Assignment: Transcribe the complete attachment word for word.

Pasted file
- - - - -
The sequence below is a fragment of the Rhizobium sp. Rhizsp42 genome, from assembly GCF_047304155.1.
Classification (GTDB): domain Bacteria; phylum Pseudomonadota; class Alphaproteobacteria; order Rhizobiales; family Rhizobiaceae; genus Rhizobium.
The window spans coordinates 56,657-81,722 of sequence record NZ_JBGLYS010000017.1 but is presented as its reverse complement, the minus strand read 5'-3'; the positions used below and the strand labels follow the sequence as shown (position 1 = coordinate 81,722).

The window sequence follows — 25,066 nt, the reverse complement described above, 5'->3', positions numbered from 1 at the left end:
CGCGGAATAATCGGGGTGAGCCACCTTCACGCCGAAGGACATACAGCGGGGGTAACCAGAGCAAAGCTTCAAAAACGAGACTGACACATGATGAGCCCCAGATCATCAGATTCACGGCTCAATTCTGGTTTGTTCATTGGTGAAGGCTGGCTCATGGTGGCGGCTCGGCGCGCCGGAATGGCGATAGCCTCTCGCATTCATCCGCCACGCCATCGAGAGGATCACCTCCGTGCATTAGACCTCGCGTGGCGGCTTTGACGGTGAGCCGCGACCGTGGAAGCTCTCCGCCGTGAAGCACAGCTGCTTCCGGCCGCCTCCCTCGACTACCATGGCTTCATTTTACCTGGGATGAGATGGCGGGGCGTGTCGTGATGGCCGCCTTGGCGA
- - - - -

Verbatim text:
The sequence below is a fragment of the Rhizobium sp. Rhizsp42 genome, from assembly GCF_047304155.1.
Classification (GTDB): domain Bacteria; phylum Pseudomonadota; class Alphaproteobacteria; order Rhizobiales; family Rhizobiaceae; genus Rhizobium.
The window spans coordinates 56,657-81,722 of sequence record NZ_JBGLYS010000017.1 but is presented as its reverse complement, the minus strand read 5'-3'; the positions used below and the strand labels follow the sequence as shown (position 1 = coordinate 81,722).

The window sequence follows — 25,066 nt, the reverse complement described above, 5'->3', positions numbered from 1 at the left end:
CGCGGAATAATCGGGGTGAGCCACCTTCACGCCGAAGGACATACAGCGGGGGTAACCAGAGCAAAGCTTCAAAAACGAGACTGACACATGATGAGCCCCAGATCATCAGATTCACGGCTCAATTCTGGTTTGTTCATTGGTGAAGGCTGGCTCATGGTGGCGGCTCGGCGCGCCGGAATGGCGATAGCCTCTCGCATTCATCCGCCACGCCATCGAGAGGATCACCTCCGTGCATTAGACCTCGCGTGGCGGCTTTGACGGTGAGCCGCGACCGTGGAAGCTCTCCGCCGTGAAGCACAGCTGCTTCCGGCCGCCTCCCTCGACTACCATGGCTTCATTTTACCTGGGATGAGATGGCGGGGCGTGTCGTGATGGCCGCCTTGGCGA